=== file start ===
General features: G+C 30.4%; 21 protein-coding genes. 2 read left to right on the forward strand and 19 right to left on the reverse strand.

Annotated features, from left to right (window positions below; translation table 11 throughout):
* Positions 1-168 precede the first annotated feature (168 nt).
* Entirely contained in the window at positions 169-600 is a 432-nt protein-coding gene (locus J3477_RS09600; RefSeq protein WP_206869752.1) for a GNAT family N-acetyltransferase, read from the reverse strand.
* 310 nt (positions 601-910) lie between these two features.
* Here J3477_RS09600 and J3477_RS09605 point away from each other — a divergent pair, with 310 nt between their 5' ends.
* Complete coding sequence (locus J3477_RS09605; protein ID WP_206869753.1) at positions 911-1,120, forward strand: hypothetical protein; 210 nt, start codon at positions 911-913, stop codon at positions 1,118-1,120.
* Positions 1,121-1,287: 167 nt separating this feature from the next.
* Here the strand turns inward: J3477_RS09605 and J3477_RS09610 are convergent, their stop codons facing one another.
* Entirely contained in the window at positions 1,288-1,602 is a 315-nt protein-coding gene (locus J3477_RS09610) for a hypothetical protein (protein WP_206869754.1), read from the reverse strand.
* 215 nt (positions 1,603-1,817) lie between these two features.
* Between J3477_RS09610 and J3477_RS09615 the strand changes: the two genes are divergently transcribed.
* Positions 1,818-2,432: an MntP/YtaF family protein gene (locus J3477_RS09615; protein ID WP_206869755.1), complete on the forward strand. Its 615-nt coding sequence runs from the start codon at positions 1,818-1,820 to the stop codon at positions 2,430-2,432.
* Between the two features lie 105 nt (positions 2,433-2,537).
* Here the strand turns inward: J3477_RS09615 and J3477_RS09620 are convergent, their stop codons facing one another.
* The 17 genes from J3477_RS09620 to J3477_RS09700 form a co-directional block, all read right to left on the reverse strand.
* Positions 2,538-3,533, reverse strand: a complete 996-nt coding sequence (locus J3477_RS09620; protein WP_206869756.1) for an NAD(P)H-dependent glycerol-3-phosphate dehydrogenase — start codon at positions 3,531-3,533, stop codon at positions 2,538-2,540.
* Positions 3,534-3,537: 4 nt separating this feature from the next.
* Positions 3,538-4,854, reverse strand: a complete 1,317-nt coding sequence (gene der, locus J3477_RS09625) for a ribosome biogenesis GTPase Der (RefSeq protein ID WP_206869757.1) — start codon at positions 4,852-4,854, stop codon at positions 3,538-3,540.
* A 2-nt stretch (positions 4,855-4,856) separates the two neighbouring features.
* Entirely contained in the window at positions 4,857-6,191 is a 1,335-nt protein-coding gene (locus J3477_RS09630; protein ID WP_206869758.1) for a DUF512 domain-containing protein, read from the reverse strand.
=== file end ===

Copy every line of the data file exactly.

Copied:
General features: G+C 30.4%; 21 protein-coding genes. 2 read left to right on the forward strand and 19 right to left on the reverse strand.

Annotated features, from left to right (window positions below; translation table 11 throughout):
* Positions 1-168 precede the first annotated feature (168 nt).
* Entirely contained in the window at positions 169-600 is a 432-nt protein-coding gene (locus J3477_RS09600; RefSeq protein WP_206869752.1) for a GNAT family N-acetyltransferase, read from the reverse strand.
* 310 nt (positions 601-910) lie between these two features.
* Here J3477_RS09600 and J3477_RS09605 point away from each other — a divergent pair, with 310 nt between their 5' ends.
* Complete coding sequence (locus J3477_RS09605; protein ID WP_206869753.1) at positions 911-1,120, forward strand: hypothetical protein; 210 nt, start codon at positions 911-913, stop codon at positions 1,118-1,120.
* Positions 1,121-1,287: 167 nt separating this feature from the next.
* Here the strand turns inward: J3477_RS09605 and J3477_RS09610 are convergent, their stop codons facing one another.
* Entirely contained in the window at positions 1,288-1,602 is a 315-nt protein-coding gene (locus J3477_RS09610) for a hypothetical protein (protein WP_206869754.1), read from the reverse strand.
* 215 nt (positions 1,603-1,817) lie between these two features.
* Between J3477_RS09610 and J3477_RS09615 the strand changes: the two genes are divergently transcribed.
* Positions 1,818-2,432: an MntP/YtaF family protein gene (locus J3477_RS09615; protein ID WP_206869755.1), complete on the forward strand. Its 615-nt coding sequence runs from the start codon at positions 1,818-1,820 to the stop codon at positions 2,430-2,432.
* Between the two features lie 105 nt (positions 2,433-2,537).
* Here the strand turns inward: J3477_RS09615 and J3477_RS09620 are convergent, their stop codons facing one another.
* The 17 genes from J3477_RS09620 to J3477_RS09700 form a co-directional block, all read right to left on the reverse strand.
* Positions 2,538-3,533, reverse strand: a complete 996-nt coding sequence (locus J3477_RS09620; protein WP_206869756.1) for an NAD(P)H-dependent glycerol-3-phosphate dehydrogenase — start codon at positions 3,531-3,533, stop codon at positions 2,538-2,540.
* Positions 3,534-3,537: 4 nt separating this feature from the next.
* Positions 3,538-4,854, reverse strand: a complete 1,317-nt coding sequence (gene der, locus J3477_RS09625) for a ribosome biogenesis GTPase Der (RefSeq protein ID WP_206869757.1) — start codon at positions 4,852-4,854, stop codon at positions 3,538-3,540.
* A 2-nt stretch (positions 4,855-4,856) separates the two neighbouring features.
* Entirely contained in the window at positions 4,857-6,191 is a 1,335-nt protein-coding gene (locus J3477_RS09630; protein ID WP_206869758.1) for a DUF512 domain-containing protein, read from the reverse strand.